Coffee, Tea, Or Vitamin C
Kitchen Chemistry In The Darkroom
A century and a half of research
and development in photographic processing technology has given us some
mighty fine materials to work with. The ease and speed of processing
high quality black and white photos with today's materials is
truly amazing. Developing agents with a wide range of capabilities are
available from many different manufacturers. Could we ever manage without
these commercial chemicals?
8 oz of water
Developing With Vitamins
8 oz of water
Film development with either of these concoctions--the coffee brew or the vitamin C mix--is straightforward and simple. And what will you have in the end? A strip of negatives with all the requirements for producing good prints. The negatives may not have as clean and crisp an appearance as you're accustomed to seeing, but don't be deceived. A remarkable level of detail is there, and with a little effort you can generate prints of surprising quality. Try it and see.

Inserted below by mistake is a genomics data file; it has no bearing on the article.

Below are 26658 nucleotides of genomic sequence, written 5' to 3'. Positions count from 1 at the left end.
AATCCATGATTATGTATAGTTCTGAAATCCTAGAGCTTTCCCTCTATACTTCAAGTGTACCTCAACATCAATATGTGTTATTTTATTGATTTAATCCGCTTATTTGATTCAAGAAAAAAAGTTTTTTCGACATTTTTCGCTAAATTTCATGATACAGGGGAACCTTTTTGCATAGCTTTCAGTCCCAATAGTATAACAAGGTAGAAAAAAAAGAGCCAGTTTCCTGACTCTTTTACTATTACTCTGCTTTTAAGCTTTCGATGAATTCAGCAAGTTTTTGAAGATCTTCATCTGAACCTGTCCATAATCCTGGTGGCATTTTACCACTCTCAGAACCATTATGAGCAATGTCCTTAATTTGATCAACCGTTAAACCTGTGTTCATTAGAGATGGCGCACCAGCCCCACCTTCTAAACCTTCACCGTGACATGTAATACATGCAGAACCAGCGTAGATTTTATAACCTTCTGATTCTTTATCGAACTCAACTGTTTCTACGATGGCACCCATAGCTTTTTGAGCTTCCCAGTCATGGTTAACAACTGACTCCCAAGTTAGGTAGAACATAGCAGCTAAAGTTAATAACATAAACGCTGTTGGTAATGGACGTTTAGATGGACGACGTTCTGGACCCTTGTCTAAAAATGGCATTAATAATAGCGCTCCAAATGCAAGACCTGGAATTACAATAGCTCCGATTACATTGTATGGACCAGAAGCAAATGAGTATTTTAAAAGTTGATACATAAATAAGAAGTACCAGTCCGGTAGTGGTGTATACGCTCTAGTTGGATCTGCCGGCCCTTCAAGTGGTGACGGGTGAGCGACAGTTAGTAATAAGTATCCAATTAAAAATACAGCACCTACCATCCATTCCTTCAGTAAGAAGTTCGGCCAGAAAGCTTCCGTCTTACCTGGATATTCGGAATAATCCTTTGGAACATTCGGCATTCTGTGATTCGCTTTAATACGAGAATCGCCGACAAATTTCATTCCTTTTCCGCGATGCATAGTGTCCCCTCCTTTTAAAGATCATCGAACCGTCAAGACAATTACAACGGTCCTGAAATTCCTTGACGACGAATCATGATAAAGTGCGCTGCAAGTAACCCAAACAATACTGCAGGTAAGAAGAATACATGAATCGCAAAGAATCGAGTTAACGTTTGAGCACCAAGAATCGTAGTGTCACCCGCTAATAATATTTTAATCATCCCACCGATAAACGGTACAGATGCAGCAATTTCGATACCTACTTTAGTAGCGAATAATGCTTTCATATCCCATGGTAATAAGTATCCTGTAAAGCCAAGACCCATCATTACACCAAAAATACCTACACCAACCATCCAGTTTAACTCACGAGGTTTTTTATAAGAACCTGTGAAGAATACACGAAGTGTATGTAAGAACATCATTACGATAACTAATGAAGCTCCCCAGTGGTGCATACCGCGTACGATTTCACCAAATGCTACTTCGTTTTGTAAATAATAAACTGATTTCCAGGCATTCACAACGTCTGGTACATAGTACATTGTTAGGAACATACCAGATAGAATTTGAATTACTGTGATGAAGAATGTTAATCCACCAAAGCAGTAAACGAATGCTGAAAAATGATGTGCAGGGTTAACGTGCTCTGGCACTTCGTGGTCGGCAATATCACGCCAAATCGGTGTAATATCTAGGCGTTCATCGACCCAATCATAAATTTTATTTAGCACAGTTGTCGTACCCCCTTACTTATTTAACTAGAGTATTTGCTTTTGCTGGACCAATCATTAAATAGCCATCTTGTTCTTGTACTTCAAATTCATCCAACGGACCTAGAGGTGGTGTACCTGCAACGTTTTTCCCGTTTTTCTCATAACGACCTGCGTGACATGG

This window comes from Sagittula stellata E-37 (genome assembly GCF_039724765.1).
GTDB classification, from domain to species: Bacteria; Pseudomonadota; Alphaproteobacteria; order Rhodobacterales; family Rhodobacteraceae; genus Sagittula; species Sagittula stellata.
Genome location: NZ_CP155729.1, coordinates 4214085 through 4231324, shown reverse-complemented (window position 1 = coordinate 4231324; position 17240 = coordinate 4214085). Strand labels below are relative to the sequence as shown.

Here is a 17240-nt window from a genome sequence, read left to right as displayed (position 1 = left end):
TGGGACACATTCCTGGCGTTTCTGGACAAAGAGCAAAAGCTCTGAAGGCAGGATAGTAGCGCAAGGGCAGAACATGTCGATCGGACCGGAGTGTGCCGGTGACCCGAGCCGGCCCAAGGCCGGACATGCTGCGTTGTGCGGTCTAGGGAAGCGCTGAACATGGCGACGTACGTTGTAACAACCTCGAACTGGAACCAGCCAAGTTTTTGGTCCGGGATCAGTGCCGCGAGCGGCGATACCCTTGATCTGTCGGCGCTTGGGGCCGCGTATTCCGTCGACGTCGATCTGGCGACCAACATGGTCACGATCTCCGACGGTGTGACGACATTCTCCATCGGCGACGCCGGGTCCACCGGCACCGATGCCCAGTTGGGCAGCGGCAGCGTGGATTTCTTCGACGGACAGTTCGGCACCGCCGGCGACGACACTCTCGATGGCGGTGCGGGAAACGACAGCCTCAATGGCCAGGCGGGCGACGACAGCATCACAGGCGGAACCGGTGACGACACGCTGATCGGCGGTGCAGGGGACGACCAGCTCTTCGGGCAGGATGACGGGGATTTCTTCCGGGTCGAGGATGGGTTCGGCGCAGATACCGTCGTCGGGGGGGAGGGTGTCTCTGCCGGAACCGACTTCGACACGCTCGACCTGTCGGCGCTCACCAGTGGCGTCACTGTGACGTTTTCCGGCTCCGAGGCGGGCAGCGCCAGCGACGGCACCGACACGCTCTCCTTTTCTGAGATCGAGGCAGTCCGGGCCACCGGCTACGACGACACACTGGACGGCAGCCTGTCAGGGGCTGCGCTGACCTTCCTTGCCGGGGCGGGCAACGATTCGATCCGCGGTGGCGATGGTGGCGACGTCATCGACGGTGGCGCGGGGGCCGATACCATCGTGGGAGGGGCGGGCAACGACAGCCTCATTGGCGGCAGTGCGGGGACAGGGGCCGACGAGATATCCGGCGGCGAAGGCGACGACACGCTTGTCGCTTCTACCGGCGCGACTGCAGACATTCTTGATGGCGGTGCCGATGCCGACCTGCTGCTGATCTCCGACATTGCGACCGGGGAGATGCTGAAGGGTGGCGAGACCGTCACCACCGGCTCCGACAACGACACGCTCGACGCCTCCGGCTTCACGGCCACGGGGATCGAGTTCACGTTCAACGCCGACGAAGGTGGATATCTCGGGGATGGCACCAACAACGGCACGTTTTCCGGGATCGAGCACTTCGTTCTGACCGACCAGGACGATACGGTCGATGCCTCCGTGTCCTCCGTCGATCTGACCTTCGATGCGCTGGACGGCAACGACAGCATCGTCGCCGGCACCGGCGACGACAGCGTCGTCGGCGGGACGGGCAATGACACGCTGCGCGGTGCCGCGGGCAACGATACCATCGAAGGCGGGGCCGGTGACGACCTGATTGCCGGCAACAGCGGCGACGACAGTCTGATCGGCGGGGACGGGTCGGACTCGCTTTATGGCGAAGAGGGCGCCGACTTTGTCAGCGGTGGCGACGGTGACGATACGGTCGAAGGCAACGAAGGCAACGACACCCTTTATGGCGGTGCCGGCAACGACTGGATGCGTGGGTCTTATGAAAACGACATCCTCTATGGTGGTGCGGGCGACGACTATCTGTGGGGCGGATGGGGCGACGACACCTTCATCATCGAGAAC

Simple Stop And Fix
Roger Bunting is a chemistry professor at Illinois State University. He is author of a book entitled "The Chemistry of Photography" (www.photoglass.com), and has taught a course in photographic chemistry for many years.
- Jordan Matter Captures Dancers Like You’ve Never Seen Them Before: Naked on the Street After Dark
- These Are the First Known Photos of Snowflakes Ever Made: Shot by a Vermont Farmer in 1885
- Australian Photographer Captures the Maelstrom of Gigantic Waves, and All You Can Say is WOW!
- Sony RX10 III Superzoom Camera Review
- Holiday Buyers: 7 Photo Gifts That Cost Less Than $100 And Are Guaranteed to Please